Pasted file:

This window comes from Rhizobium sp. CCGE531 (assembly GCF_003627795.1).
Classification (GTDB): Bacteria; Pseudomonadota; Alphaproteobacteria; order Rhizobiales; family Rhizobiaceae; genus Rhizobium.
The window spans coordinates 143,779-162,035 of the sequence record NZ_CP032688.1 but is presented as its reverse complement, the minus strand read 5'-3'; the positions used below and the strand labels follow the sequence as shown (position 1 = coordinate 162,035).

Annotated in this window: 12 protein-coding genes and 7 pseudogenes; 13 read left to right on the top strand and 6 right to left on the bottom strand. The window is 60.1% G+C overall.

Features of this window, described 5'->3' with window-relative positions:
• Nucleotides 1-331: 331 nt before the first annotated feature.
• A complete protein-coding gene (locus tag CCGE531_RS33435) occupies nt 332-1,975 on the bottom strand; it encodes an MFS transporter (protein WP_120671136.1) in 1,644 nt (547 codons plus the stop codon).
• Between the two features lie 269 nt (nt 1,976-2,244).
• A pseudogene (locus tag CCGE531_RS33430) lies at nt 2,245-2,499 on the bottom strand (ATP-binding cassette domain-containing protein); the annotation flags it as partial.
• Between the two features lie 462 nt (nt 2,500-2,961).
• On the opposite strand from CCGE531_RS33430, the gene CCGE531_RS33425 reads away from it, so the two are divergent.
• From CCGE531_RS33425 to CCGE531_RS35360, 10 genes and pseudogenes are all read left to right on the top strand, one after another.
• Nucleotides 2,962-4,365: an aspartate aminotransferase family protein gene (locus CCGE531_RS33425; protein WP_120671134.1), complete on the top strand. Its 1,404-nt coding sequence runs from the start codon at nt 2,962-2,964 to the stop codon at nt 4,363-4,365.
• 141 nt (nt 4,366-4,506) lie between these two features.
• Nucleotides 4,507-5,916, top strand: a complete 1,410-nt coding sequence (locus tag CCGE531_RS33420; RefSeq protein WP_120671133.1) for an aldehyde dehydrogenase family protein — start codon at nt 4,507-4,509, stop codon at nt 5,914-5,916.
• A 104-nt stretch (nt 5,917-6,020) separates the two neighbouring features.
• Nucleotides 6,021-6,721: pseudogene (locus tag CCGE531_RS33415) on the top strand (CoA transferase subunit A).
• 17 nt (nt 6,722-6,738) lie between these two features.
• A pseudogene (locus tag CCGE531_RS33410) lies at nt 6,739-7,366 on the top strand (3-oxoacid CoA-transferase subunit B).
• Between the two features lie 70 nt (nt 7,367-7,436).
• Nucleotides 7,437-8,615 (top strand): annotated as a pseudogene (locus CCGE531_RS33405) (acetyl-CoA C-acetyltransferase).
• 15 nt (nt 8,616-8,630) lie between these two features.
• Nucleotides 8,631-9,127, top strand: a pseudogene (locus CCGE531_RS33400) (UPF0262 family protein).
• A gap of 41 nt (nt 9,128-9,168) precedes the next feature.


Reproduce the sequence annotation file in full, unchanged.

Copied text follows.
This window comes from Rhizobium sp. CCGE531 (assembly GCF_003627795.1).
Classification (GTDB): Bacteria; Pseudomonadota; Alphaproteobacteria; order Rhizobiales; family Rhizobiaceae; genus Rhizobium.
The window spans coordinates 143,779-162,035 of the sequence record NZ_CP032688.1 but is presented as its reverse complement, the minus strand read 5'-3'; the positions used below and the strand labels follow the sequence as shown (position 1 = coordinate 162,035).

Annotated in this window: 12 protein-coding genes and 7 pseudogenes; 13 read left to right on the top strand and 6 right to left on the bottom strand. The window is 60.1% G+C overall.

Features of this window, described 5'->3' with window-relative positions:
• Nucleotides 1-331: 331 nt before the first annotated feature.
• A complete protein-coding gene (locus tag CCGE531_RS33435) occupies nt 332-1,975 on the bottom strand; it encodes an MFS transporter (protein WP_120671136.1) in 1,644 nt (547 codons plus the stop codon).
• Between the two features lie 269 nt (nt 1,976-2,244).
• A pseudogene (locus tag CCGE531_RS33430) lies at nt 2,245-2,499 on the bottom strand (ATP-binding cassette domain-containing protein); the annotation flags it as partial.
• Between the two features lie 462 nt (nt 2,500-2,961).
• On the opposite strand from CCGE531_RS33430, the gene CCGE531_RS33425 reads away from it, so the two are divergent.
• From CCGE531_RS33425 to CCGE531_RS35360, 10 genes and pseudogenes are all read left to right on the top strand, one after another.
• Nucleotides 2,962-4,365: an aspartate aminotransferase family protein gene (locus CCGE531_RS33425; protein WP_120671134.1), complete on the top strand. Its 1,404-nt coding sequence runs from the start codon at nt 2,962-2,964 to the stop codon at nt 4,363-4,365.
• 141 nt (nt 4,366-4,506) lie between these two features.
• Nucleotides 4,507-5,916, top strand: a complete 1,410-nt coding sequence (locus tag CCGE531_RS33420; RefSeq protein WP_120671133.1) for an aldehyde dehydrogenase family protein — start codon at nt 4,507-4,509, stop codon at nt 5,914-5,916.
• A 104-nt stretch (nt 5,917-6,020) separates the two neighbouring features.
• Nucleotides 6,021-6,721: pseudogene (locus tag CCGE531_RS33415) on the top strand (CoA transferase subunit A).
• 17 nt (nt 6,722-6,738) lie between these two features.
• A pseudogene (locus tag CCGE531_RS33410) lies at nt 6,739-7,366 on the top strand (3-oxoacid CoA-transferase subunit B).
• Between the two features lie 70 nt (nt 7,367-7,436).
• Nucleotides 7,437-8,615 (top strand): annotated as a pseudogene (locus CCGE531_RS33405) (acetyl-CoA C-acetyltransferase).
• 15 nt (nt 8,616-8,630) lie between these two features.
• Nucleotides 8,631-9,127, top strand: a pseudogene (locus CCGE531_RS33400) (UPF0262 family protein).
• A gap of 41 nt (nt 9,128-9,168) precedes the next feature.